Five key takeaways from the outlooks section. An illustrative icon accompanies each one.

Mō ngā uri whakatipu

For future generations

In this section, for the first time in reporting, we have used structured analytical techniques to produce assessments about the outlook for our climate and atmosphere based on international and domestic evidence. This represents an important shift in our approach to environmental reporting. The shift is away from a focus on what has happened towards the inclusion of assessments about what may happen in future, to improve public awareness of issues and decision-making.

The future will always be uncertain. For this reason, the assessments in this section should not be read as statements of fact but as assessments of what may occur based on what we know now. To support this, we have used expressions of likelihood and confidence to help in interpretation. This ensures we can make assessments about current and emerging issues even when our confidence in them may be low due to the limitations of the evidence base. Expressions of likelihood are underlined in the text. Footnotes at the base of each page provide the associated quantitative values. Expressions of confidence, which give an indication of the reliability and level of corroboration of evidence used in an assessment, are presented in brackets at the end of each assessment (see appendix B, for further explanation).

Those familiar with the Intergovernmental Panel on Climate Change (IPCC) approach to climate outlooks will notice the expressions of likelihood and confidence in this section (while similar) represent a departure from that framework. The approach taken here recognises the need for Aotearoa New Zealand’s environmental reporting programme to align its outlooks assessment language with that used by other government departments, to support effective cross-agency decision-making. It also acknowledges the need for an assessment approach that can be applied across all environmental domains and knowledge systems, including mātauranga Māori (Māori knowledge). Importantly, the evidence and analysis produced by the international community and IPCC on climate change, along with other domestic evidence and knowledge, has been incorporated into the assessments contained here.

To support the development of assessments contained in this section, assumptions were required to be made about the future across a spectrum of issues. To ensure alignment with the international scientific community, the assumptions contained in the Shared Socioeconomic Pathway 2 (SSP2-4.5) were used, because they represent an intermediate pathway consistent with historic patterns of behaviour (Riahi et al, 2017). The scenario narrative and assumptions for SSP2-4.5 are that:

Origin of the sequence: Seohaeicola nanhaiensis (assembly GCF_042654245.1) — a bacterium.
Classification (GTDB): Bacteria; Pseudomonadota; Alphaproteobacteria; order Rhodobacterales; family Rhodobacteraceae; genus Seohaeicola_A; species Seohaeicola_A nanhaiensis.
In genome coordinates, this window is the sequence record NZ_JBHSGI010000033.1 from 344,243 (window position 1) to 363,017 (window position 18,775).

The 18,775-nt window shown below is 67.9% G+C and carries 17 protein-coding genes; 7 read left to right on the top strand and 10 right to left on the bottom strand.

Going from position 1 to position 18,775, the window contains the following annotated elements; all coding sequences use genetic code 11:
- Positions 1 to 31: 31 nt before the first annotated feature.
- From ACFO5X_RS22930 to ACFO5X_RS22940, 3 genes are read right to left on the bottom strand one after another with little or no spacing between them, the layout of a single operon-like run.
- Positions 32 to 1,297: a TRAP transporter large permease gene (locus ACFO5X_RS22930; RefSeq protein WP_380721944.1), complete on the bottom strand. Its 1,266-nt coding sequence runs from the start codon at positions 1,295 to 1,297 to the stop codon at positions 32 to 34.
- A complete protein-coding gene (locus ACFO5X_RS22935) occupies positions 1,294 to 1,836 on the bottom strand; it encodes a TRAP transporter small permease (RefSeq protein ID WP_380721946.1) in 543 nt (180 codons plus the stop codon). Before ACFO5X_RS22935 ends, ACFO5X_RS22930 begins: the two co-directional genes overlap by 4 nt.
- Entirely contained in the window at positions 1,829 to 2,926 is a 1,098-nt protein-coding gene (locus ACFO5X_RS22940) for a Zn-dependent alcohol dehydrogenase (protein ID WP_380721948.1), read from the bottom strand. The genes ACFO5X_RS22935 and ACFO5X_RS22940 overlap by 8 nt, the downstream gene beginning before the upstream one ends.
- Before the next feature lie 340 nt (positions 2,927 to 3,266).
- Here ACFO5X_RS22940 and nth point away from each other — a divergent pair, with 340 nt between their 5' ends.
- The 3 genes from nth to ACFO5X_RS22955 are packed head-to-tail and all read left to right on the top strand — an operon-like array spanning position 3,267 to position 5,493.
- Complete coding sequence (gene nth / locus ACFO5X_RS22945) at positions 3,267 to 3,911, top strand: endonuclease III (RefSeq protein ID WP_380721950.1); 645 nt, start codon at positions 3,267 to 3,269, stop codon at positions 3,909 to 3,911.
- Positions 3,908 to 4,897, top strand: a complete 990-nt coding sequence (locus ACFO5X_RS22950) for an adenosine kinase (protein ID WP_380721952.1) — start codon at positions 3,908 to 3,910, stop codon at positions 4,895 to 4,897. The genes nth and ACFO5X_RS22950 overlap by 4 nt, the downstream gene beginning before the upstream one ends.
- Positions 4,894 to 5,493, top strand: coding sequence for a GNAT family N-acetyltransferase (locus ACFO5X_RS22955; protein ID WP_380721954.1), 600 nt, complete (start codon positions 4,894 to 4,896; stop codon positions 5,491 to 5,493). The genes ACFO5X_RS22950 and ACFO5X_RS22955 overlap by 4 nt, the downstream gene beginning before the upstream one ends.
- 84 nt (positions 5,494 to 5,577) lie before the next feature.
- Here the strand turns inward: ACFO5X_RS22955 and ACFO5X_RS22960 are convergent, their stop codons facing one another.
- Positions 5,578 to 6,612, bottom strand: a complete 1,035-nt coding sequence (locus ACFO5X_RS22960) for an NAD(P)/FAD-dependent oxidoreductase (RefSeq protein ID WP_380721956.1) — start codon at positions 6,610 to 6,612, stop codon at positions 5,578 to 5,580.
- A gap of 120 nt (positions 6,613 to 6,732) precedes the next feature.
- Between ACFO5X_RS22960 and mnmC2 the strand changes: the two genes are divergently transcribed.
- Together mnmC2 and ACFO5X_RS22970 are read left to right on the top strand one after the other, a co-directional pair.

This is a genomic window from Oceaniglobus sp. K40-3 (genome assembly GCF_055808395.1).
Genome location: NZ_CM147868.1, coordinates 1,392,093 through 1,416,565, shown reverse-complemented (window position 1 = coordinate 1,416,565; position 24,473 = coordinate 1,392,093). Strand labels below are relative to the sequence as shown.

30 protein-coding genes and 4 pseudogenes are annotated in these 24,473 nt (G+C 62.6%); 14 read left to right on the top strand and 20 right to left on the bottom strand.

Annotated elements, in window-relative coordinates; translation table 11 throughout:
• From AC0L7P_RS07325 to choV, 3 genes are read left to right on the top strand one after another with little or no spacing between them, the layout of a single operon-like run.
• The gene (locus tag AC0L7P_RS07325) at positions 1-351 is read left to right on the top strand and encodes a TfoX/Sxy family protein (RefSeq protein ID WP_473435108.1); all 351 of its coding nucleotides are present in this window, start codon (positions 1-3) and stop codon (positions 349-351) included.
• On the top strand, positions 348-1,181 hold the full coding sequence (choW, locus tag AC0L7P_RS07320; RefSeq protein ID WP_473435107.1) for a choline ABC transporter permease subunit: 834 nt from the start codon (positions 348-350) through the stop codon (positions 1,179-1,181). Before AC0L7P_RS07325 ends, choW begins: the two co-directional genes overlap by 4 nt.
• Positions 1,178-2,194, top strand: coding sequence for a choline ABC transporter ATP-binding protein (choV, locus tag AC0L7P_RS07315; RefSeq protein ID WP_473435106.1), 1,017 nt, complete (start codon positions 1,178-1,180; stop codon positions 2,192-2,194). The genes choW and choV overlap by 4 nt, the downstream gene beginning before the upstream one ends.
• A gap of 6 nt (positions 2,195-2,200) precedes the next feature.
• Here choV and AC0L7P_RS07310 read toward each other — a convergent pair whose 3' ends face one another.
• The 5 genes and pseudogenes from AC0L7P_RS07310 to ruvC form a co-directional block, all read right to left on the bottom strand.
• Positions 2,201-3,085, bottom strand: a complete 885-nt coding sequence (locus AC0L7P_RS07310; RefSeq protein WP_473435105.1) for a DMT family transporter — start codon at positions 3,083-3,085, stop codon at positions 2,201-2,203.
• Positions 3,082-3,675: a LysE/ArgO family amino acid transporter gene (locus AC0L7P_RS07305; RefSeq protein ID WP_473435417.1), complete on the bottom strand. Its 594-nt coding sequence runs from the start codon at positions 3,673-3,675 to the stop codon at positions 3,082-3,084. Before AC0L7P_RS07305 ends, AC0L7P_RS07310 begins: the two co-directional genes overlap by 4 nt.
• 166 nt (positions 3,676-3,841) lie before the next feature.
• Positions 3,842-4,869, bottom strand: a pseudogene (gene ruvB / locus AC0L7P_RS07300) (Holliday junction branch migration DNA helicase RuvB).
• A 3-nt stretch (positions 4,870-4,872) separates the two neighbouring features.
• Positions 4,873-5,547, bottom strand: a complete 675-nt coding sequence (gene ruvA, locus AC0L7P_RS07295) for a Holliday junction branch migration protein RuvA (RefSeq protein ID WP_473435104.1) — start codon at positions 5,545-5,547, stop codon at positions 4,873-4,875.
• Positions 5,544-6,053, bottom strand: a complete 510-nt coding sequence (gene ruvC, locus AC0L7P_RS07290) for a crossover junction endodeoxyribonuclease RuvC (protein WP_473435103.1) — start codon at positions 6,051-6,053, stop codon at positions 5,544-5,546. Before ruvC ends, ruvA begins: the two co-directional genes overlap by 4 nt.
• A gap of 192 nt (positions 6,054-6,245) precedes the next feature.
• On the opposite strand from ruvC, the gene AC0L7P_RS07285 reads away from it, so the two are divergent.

• the world follows a path in which social, economic and technological trends do not shift markedly from historical patterns
  • development and income growth proceed unevenly, with some countries making relatively good progress while others fall short of expectations
  • global and national institutions work toward but make slow progress in achieving sustainable development goals
  • environmental systems experience degradation, although improvements occur and, overall, the intensity of resource and energy use declines
  • global population growth is moderate and levels off in the second half of the century
  • income inequality persists or improves only slowly and challenges to reducing vulnerability to societal and environmental changes remain.

The evidence in this section shows we have already had a profound impact on our climate, and the underlying drivers behind these changes are not evolving at the rate required to meet Paris Agreement targets. This means we should expect these impacts to become more significant and observable over time. In some contexts, impacts might present as slow and weak background signals that we do not notice in our day-to-day lives until they manifest in a significant event, such as species extinction. In other contexts, such as severe weather, impacts may be abrupt, severe and short-lived but profoundly affect our safety, security and economic wellbeing. Lowering global greenhouse gas emissions is the most effective way of reducing these risks.

The current global emissions rate means it is highly likely* we will not meet the Paris Agreement long-term goals of limiting global temperature increase during the 21st century to well below 2 degrees Celsius above pre-industrial levels.

It is also highly likely we will exceed the aspirational goal of limiting global warming to 1.5 degrees Celsius by 2040 (moderate confidence) 

  • The IPCC Sixth Assessment Report (AR6), Summary for Policymakers states that policies implemented by the end of 2020 are projected to result in higher global greenhouse gas emissions in 2030 than emissions implied by Nationally Determined Contributions (NDCs) (IPCC, 2023).
  • The IPCC AR6 estimates that following current trajectories for greenhouse gas emissions will result in a best outcome of temperature increase ranging from 2.1 degrees Celsius to 3.5 degrees Celsius by 2100. Major reductions in global greenhouse gas emissions would be required to meet current temperature targets (Armstrong McKay et al, 2022; IPCC, 2023).